SAN FRANCISCO BEAT by David Meltzer

SAN FRANCISCO BEAT

Talking with the Poets
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KIRKUS REVIEW

The recusant Beats, like a whiff of cayenne, have a way of gaining your attention, and here they direct their monkey-wrenching, fortifying voices (in 13-part disharmony) at the microphone of poet Meltzer’s tape recorder, conveying a whole lot of history and a bracing handful of ideas and opinions.

Part of this collection was published 30 years ago as The San Francisco Poets, in which five poets (Kenneth Rexroth, Lawrence Ferlinghetti, William Everson, Michael McClure, and Lew Welch) gave vent to their disarming, discomfiting, disruptive dissent, all the while playful and alive to the vernacular. To this group have been added recent interviews with Diane di Prima, Jack Hirschman, Joanne Kyger, Philip Lamantia, Meltzer, Jack Micheline, Gary Snyder, and Philip Whalen—plus updates with Ferlinghetti and McClure. Meltzer (Poetics/New College of Calif.) emphasizes the poets’ personal experiences and influences, which collectively is more incandescent than any of Joshua’s light shows: Hemingway, Raphael Soyer, Cocteau, Surrealism, the San Francisco Libertarian Circle, anarchist youth groups, etc. Rexroth is decidedly the most confrontational, talking of music and war and homegrown American radicalism as if his hair was on fire, while Micheline is the rawest (“I lived my poems. More than some of these intellectual bastards”). Welch also speaks of the immediate, when as a cab driver he read some of his work to his colleagues: “Goddamn, Lewie,” one said, “I don’t know whether or not that is a poem, but that is the way it is to drive a cab.” And Ferlinghetti, wonderfully, carries on from 1969 (“I have nothing to say. I haven’t got my crystal spectacles on”) to 1999 (“It’s a technophiliac consciousness that seems to be sweeping the world. And more than that, it’s that huge all-engulfing corporate monoculture”). The Beats, Meltzer urges us to remember, thought more about life than about poetry.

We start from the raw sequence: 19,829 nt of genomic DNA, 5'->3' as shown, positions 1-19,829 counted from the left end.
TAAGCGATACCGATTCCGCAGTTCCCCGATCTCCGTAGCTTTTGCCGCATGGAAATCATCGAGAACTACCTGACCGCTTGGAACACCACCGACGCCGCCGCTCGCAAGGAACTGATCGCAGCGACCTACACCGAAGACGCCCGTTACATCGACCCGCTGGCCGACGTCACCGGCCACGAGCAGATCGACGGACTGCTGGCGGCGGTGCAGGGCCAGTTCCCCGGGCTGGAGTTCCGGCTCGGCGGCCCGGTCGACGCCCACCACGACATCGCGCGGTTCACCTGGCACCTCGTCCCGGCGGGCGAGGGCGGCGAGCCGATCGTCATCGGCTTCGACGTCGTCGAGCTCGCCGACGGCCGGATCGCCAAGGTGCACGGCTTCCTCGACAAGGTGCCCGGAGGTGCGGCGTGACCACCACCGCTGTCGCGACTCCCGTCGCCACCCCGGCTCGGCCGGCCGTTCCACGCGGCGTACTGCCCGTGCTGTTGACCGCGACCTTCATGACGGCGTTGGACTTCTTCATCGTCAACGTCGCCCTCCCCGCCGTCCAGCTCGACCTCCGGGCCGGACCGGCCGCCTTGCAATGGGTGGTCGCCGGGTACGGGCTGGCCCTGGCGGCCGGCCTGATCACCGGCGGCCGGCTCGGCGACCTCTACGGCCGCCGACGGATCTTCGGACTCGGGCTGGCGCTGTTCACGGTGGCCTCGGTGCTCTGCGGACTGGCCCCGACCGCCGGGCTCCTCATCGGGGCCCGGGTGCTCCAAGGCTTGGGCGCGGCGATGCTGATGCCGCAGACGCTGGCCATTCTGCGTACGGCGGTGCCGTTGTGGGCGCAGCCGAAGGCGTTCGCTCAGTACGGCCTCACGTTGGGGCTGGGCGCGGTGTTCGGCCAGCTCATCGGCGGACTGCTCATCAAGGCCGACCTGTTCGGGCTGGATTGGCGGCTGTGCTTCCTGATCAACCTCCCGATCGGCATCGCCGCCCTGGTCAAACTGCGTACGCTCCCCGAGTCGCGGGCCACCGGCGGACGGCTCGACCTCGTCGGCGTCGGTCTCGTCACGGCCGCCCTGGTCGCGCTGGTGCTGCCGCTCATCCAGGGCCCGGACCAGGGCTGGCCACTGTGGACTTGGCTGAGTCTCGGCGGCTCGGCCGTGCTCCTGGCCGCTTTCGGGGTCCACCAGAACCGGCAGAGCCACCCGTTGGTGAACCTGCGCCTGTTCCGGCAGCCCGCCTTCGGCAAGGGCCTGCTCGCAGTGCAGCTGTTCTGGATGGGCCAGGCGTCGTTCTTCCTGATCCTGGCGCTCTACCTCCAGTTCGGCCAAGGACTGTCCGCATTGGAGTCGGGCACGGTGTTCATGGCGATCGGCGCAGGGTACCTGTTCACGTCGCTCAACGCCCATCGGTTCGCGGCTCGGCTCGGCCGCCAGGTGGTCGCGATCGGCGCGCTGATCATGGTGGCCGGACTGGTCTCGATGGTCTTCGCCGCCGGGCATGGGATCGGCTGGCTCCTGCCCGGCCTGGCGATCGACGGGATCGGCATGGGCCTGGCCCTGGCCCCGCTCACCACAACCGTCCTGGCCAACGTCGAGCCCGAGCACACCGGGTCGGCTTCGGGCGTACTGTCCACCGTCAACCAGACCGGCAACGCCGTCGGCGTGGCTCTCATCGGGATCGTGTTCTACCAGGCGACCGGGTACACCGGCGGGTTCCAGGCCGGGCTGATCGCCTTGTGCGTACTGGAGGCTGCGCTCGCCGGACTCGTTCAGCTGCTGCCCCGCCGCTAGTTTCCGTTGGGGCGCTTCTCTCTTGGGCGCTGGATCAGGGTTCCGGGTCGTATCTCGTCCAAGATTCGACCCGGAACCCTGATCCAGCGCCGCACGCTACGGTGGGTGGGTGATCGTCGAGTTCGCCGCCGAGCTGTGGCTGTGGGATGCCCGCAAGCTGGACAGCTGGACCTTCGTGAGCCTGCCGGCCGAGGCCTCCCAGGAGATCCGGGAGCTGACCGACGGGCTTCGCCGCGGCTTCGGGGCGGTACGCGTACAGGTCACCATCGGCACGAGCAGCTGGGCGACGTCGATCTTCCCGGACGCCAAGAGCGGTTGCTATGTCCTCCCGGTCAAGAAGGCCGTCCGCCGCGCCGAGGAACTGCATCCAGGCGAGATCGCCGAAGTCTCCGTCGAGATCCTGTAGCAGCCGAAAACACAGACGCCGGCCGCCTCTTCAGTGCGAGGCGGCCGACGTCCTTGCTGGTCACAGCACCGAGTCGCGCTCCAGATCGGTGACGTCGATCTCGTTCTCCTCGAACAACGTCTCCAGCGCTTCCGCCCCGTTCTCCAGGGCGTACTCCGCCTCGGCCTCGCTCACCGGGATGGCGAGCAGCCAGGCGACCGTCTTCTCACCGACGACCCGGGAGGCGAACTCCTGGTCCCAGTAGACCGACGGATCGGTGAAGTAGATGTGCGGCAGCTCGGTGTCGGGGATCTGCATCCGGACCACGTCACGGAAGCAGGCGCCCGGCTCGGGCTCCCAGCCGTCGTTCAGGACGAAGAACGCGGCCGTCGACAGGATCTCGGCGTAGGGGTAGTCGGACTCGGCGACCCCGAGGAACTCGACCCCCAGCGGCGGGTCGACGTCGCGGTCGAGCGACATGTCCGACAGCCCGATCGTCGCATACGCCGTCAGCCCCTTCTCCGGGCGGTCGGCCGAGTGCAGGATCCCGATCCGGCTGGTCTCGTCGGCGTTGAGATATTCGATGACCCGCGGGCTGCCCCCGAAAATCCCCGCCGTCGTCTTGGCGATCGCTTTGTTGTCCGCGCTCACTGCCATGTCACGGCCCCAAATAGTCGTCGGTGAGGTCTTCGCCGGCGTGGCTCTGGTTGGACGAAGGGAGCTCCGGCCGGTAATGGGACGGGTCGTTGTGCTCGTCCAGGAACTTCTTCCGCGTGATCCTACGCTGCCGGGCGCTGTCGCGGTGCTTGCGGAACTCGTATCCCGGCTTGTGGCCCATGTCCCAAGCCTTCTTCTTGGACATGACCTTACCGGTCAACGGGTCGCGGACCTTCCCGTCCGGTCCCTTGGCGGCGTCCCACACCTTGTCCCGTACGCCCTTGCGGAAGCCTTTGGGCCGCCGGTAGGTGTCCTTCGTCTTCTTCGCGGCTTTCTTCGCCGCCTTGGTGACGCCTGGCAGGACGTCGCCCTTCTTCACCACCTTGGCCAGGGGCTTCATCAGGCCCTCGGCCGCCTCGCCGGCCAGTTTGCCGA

Just now, as we begin to slip into a national slumber somewhat akin to that of the Eisenhower years, it’s exhilarating to have this squall line of Beats pass through our consciousness.

Pub Date: June 15th, 2001
ISBN: 0-87286-379-4
Page count: 379pp
Publisher: City Lights
Review Posted Online:
Kirkus Reviews Issue: May 1st, 2001